Vaccine tension, Dinger, and Britney
The Tuesday Pillar Post
JD Flynn here, and this is The Tuesday Pillar Post.
Today is the Feast of St. Lawrence, the Roman deacon of charity who was martyred in 258.
Lawrence was famously (though perhaps apocryphally) martyred on a flatiron grill, quipping to his tormentors “Turn me over, I’m done on this side.”
If you’re one of those Catholic families who commemorates the martyrdom of St. Lawrence by grilling up steak or hamburgers — celebrating the saint’s victory o’er the flames, I suppose — please know this is an extremely weird tradition, and exactly the type I endorse wholeheartedly.
St. Lawrence, patron of cooks, comedians, seminarians, deacons, and butchers, pray for us!
In our headlines
The bishop was first accused of misconduct when pornographic photos, including selfies, were found on his cell phone in 2015.
Allegations of both additional sexual misconduct and financial impropriety came to light in 2017, and Zanchetta resigned from his diocesan post that year. The bishop is accused of harassing and abusing seminarians.
But the case is a difficult one for Pope Francis.
Zanchetta, who worked as the administrative head of the Argentine bishops’ conference before he became a bishop, was given a job in a Vatican financial office after he resigned as bishop — a fact which advocates for abuse reform have criticized ever since.
Some critics have said that the provision of a Vatican job for Zanchetta is a scandal for Francis, and has diminished his credibility on ecclesial reform. The pope has countered that claim, citing an unresolved canonical trial for Zanchetta at the Congregation for the Doctrine of the Faith.
The bishop reportedly stopped working at APSA, the Vatican’s central bank, in June. He is now expected to return to Argentina for his October trial.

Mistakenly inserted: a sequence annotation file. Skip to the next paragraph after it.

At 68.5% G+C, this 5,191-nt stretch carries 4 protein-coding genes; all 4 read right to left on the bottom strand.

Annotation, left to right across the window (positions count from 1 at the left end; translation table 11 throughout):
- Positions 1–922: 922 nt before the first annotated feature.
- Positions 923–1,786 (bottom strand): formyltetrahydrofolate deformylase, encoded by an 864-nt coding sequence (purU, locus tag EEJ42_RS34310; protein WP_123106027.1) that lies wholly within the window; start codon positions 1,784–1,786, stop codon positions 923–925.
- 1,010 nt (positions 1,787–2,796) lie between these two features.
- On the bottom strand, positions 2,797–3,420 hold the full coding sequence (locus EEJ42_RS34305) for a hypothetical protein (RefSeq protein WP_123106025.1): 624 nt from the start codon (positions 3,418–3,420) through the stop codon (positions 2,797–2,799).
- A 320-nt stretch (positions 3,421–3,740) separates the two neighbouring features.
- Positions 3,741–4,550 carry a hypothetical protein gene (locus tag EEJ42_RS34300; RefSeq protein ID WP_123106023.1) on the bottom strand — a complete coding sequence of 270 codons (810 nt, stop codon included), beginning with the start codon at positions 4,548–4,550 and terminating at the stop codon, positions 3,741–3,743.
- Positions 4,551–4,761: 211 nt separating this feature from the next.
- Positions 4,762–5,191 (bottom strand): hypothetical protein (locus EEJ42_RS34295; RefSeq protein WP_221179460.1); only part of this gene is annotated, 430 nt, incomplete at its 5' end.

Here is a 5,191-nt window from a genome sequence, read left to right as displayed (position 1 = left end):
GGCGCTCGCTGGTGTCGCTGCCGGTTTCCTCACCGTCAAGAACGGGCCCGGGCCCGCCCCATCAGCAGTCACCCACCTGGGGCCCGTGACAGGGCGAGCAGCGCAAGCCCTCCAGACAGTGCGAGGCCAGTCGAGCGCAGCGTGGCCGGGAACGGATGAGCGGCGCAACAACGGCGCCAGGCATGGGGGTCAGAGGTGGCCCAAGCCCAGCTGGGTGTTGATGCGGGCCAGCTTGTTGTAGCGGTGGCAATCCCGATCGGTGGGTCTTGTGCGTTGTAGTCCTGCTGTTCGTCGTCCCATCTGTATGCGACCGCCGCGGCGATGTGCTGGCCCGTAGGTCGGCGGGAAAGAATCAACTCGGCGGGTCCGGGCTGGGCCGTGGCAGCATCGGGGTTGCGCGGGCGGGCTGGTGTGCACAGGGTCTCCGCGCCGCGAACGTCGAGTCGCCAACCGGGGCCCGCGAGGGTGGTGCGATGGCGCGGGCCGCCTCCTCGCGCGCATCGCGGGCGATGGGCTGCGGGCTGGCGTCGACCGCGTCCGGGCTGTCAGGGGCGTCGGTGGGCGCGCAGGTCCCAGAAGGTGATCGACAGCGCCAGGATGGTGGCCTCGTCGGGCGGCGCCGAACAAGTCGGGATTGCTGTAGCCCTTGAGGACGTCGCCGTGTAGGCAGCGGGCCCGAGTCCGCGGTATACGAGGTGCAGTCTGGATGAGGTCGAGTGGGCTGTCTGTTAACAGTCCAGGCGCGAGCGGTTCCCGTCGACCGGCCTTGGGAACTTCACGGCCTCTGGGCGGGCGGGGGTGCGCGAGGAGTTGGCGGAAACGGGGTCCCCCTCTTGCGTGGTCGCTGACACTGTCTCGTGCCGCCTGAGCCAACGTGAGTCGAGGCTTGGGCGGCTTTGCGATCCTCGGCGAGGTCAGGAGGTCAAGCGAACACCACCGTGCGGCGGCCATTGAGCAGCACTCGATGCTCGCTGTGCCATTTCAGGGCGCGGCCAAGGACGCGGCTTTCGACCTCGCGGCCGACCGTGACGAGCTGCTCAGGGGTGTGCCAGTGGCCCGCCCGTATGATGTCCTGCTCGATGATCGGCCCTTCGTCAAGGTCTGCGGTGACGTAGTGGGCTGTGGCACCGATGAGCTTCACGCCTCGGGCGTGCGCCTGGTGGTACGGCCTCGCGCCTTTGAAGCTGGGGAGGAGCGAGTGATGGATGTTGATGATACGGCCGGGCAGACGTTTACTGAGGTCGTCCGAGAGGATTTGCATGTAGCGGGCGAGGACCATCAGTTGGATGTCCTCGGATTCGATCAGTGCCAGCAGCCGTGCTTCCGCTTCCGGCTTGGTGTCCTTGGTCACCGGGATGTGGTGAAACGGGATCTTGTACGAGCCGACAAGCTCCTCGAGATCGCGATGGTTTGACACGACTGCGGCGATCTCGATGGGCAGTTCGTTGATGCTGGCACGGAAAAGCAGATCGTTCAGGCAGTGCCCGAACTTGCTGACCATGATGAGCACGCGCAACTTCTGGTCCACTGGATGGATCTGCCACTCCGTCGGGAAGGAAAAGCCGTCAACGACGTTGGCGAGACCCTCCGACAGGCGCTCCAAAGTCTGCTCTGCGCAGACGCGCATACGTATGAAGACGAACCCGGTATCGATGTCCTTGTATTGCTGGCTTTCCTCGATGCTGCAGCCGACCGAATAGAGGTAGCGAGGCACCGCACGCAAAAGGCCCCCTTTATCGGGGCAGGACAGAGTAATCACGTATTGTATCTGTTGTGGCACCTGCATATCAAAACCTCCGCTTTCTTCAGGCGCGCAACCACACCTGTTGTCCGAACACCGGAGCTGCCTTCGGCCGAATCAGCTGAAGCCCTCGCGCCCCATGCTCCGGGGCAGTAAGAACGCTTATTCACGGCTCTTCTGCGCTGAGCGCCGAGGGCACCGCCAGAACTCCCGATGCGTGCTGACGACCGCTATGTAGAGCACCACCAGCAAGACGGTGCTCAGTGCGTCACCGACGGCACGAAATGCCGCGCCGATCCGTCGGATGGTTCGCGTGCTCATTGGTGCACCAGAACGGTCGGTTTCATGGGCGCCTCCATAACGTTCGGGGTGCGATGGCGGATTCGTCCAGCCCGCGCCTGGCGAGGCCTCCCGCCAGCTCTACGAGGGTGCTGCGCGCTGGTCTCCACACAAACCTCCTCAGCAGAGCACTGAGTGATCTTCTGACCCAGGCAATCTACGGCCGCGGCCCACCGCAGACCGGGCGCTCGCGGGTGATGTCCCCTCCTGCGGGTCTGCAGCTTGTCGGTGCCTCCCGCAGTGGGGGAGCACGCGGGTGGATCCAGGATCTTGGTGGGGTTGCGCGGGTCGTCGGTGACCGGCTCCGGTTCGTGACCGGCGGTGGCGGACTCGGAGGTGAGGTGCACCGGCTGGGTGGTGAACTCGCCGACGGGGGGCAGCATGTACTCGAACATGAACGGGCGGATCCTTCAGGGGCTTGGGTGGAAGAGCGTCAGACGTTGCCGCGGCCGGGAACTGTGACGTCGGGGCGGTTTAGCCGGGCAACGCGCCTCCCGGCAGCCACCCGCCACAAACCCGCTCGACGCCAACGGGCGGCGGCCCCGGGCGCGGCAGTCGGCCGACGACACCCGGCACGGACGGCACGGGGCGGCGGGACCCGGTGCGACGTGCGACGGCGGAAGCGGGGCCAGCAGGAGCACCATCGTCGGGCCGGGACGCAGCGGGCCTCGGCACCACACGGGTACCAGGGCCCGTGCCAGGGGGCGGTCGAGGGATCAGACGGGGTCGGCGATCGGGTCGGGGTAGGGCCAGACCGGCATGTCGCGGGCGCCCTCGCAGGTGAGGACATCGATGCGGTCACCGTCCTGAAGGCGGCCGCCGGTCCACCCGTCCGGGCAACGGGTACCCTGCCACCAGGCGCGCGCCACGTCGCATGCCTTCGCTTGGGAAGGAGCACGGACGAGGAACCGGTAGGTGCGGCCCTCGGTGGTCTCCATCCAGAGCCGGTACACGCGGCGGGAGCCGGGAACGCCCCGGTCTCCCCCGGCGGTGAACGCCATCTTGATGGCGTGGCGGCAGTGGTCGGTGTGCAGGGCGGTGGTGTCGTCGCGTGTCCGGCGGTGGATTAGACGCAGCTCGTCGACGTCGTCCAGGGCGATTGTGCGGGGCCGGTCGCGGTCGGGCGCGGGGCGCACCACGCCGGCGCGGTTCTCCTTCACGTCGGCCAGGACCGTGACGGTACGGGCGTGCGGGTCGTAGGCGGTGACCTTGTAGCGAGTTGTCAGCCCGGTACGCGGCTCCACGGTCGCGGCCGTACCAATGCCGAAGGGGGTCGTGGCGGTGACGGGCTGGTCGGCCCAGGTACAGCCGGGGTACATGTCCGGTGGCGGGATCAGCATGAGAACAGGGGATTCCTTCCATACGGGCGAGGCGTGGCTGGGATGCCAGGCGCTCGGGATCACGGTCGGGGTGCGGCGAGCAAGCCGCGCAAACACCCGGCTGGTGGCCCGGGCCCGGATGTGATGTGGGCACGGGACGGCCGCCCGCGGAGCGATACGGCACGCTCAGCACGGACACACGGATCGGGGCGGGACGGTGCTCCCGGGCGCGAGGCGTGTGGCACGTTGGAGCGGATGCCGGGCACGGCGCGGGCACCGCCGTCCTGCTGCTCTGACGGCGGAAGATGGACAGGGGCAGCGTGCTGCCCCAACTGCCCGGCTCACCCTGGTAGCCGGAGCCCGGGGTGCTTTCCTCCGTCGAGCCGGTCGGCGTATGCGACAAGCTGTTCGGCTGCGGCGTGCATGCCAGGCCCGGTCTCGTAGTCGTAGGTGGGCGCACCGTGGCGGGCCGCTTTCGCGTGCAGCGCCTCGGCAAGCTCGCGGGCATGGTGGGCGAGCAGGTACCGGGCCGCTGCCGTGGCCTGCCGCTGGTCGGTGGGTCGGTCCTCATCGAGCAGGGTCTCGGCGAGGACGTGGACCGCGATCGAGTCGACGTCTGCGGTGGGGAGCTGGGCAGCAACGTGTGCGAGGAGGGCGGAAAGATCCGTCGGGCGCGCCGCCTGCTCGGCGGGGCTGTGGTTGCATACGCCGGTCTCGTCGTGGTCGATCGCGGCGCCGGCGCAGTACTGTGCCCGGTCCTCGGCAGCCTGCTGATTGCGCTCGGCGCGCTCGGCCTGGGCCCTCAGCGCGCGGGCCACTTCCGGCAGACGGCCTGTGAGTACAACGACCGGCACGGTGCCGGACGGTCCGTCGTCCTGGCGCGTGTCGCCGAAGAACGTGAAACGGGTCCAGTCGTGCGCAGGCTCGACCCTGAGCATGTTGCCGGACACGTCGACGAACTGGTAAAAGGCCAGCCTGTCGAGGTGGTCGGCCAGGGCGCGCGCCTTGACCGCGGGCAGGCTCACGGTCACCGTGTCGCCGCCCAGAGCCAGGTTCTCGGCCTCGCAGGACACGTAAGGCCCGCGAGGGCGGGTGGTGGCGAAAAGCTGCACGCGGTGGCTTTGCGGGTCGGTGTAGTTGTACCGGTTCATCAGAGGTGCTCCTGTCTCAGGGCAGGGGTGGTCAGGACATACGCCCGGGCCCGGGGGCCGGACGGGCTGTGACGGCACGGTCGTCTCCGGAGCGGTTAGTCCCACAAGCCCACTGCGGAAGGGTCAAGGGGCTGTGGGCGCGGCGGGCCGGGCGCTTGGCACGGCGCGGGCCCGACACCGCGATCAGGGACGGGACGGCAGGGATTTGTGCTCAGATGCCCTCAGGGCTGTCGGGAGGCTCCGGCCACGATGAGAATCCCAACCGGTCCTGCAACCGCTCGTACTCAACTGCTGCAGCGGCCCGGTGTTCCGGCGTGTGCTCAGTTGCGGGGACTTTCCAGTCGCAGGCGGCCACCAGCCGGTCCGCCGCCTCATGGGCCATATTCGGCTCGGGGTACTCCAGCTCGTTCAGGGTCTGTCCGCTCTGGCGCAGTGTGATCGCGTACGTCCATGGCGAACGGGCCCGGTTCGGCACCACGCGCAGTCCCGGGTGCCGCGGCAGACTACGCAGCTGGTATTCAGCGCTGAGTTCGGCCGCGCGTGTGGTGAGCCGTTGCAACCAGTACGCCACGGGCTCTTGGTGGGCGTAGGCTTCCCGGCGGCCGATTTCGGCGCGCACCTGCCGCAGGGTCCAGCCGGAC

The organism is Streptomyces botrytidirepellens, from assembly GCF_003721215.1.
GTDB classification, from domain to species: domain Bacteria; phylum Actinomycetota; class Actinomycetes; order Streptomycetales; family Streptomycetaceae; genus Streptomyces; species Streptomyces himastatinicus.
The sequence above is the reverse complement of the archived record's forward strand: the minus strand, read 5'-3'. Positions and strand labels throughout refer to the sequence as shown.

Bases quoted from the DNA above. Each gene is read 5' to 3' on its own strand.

In the desert outside of Gallup, New Mexico, a shrine to St. Kateri Tekakwitha is under construction that aims to “to help create a spiritual centerplace for our native brothers.”
Reporter Joe Slama visited the shrine for The Pillar. Here’s what he found:
“[Kateri] is the one that really would understand why we pray with the cornmeal,” said Ed Riley, a member of the Laguna Pueblo in the Diocese of Gallup.
The use of cornmeal in sacred native ceremonies predates Christianity. It has been incorporated into the practice of many native Catholics within the United States as a sacramental, similar to the use of blessed salts.
“It’s always the things that we request as native people: that there be peace in the world, there be love and respect for all people, for all plant life, animal life,” Riley said. “This is the thing that we pray for with our cornmeal. We can pray to St. Kateri in that way, and she will understand what we’re talking about.”
“The idea was, we have this beautiful, high desert here,” Bishop James Wall of the Diocese of Gallup told The Pillar. “It’s hard to touch, the beauty of this place. We said, ‘Let’s put a rosary walk here. Let’s do something that she’s associated with: God’s creation, and the rosary.’”
Bishop Wall hopes the center eventually be designated a national shrine.
I promise, this piece is worth reading: It covers the Catholic community in Gallup, the volunteer laborers constructing the shrine with traditional methods, and the place of American Indians in the life of the Church.
“You look in the Church itself, there’s been groups that sometimes feel more relegated to the wings, or non-existent. I think a lot of Native Americans feel that way, both in our country and in our faith. A lot of people don’t want to think about the suffering that native people went through, a lot of people don’t want to think of the conditions that natives are living in now.”
Episcopal vaccine tensions — again